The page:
The National Resources Conservation Service (NRCS) is getting into the pest management business.
That's right. The USDA division known for dealing with dirt now wants to help farmers deal with insect pests, weeds and diseases.
Mack Gray, deputy assistant secretary of agriculture, told the California Association of Pest Control Advisers (CAPCA) in Reno that there is a big pot of money — almost $1 billion nationally available in 2004 — NRCS wants to award to growers who can prove what they are doing to control pests improves the quality of the environment.
“We have never been involved in pest management before,” said Gray, who was in Reno to forage an alliance between CAPCA and NRCS to meet the need for technical expertise in the agency's new front.
Funding cuts are reducing pest management resources within Cooperative Extension and Gray said licensed California pest control advisers and other licensed consultants like Certified Crop Advisors can fill the void with USDA funding.
This money is available through the NRCS' Environmental Quality Incentives Program (EQIP), and Gray said state conservationist Chuck Bell is looking for business.
“There is more money available than we ever dreamed about,” said Gray.
The 2002 Farm Bill authorized $6 billion for EQIP for the life of the bill. Farmers may receive cost-share payments for up to 75 percent of conservation practices. In fiscal year 2002, 800 contracts were funded in California for $17 million. Eligible farmers can receive up to $450,000 for all contracts approved during the current farm bill period. Last year California participants in EQIP programs received $42 million, and there were twice as many requests for help as money to oblige.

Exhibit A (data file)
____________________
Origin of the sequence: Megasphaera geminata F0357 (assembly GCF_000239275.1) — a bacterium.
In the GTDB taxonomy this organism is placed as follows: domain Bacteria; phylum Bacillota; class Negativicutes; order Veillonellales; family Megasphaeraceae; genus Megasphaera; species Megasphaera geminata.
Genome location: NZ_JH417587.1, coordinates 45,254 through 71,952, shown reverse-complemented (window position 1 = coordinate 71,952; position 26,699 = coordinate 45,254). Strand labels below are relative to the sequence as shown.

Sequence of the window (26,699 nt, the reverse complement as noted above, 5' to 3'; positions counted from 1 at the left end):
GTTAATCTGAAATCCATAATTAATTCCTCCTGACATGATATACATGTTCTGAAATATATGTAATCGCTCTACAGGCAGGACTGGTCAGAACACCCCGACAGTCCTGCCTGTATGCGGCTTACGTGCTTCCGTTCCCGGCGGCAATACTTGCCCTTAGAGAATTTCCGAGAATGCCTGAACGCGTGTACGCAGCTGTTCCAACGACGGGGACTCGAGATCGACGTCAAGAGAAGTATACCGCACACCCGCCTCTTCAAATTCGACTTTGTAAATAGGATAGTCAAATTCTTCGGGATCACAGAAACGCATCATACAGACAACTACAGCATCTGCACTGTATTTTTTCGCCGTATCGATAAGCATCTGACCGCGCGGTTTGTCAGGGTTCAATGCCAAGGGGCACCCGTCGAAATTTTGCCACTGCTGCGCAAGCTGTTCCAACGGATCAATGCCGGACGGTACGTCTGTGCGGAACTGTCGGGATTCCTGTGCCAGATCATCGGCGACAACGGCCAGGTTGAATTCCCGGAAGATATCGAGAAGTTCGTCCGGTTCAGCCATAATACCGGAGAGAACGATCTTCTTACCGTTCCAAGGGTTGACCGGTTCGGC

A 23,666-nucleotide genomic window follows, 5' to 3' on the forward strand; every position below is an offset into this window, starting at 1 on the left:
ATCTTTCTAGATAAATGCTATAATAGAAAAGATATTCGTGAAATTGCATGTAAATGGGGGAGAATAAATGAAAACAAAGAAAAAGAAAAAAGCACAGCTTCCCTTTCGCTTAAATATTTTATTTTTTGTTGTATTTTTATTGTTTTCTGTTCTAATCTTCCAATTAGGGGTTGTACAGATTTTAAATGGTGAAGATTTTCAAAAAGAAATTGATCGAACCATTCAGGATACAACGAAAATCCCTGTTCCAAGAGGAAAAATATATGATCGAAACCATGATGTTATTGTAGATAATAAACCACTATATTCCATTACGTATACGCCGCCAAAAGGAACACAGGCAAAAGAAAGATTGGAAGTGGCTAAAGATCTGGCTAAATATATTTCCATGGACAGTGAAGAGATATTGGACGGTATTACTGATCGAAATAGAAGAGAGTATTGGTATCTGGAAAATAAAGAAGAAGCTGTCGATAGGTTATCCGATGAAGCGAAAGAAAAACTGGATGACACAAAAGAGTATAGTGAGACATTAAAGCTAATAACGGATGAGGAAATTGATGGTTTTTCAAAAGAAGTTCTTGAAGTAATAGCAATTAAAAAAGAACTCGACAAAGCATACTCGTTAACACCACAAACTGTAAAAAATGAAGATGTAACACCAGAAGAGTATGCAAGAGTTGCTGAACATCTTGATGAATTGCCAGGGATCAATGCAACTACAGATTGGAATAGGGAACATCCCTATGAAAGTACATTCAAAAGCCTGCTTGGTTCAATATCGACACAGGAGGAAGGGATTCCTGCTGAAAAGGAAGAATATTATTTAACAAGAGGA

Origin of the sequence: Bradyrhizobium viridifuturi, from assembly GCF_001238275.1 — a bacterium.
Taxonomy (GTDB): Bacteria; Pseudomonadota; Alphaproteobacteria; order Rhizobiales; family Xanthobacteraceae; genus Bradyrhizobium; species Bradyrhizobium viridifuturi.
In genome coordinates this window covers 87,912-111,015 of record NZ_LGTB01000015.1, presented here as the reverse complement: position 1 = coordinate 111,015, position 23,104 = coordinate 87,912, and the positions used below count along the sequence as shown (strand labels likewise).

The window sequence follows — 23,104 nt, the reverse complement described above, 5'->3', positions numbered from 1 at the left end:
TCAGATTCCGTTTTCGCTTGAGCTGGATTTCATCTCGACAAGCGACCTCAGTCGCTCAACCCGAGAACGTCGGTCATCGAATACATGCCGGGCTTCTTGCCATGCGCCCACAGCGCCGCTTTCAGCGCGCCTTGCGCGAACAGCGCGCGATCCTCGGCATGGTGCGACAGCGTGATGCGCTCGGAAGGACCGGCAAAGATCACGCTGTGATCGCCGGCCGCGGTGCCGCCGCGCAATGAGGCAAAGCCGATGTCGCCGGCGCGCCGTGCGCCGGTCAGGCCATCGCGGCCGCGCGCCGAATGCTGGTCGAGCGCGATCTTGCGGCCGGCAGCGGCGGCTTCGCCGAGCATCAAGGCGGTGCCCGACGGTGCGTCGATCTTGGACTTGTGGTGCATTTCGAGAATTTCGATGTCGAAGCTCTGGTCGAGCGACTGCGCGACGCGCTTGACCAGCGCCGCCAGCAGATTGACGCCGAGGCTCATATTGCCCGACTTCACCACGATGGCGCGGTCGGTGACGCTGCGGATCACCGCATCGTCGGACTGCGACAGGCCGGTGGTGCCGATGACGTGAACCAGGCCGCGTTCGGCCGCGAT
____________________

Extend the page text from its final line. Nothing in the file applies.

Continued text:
No where in the USDA literature about the greatly expanded Farm Bill conservation title does it say “pest management.”
However, farmland nutrient management is mentioned and this is where CCAs come in as consultants. EQIP is called a “voluntary conservation program that promotes agricultural production and environmental quality as compatible goals.”
Mack said NRCS' past conservation reserve program has idled almost 30 million acres in the Great Plains in providing producers guaranteed cash flow. Secretary of Agriculture Ann Veneman is more interested in bringing environmental stewardship into working the lands to produce food and fibers, said Gray.
Help obtain money
Gray encouraged California pest control advisers to become “technical service providers” in working with farmers to obtain EQIP money.
Gray said NRCS is “working very hard” in developing this third party, technical service provider alliance because the agency does not have the staff to provide the services need to utilize the added funding from the last farm bill.
Gray said NRCS must certify outside providers. However, he added if there is already a certification process in place like that for California's PCAs, NRCS will accept that.
Gray admitted that the agency continues to grapple with how to effectively utilize the money authorized by the farm bill.
“We do not have all the answers,” said Gray.
He also admitted that there reluctance within NRCS to accept third party technical service providers for fear of agency personnel who now work in the field will become little more than “paper pushers.
“I can understand that, but we are not going to get the staff nor the technical capacity to provide services you as pest control advisers can provide,” Gray said.
He urged PCAs to contact local resource conservation districts and to work with state and local NRCS technical committees to develop programs that would quality for EQIP funding.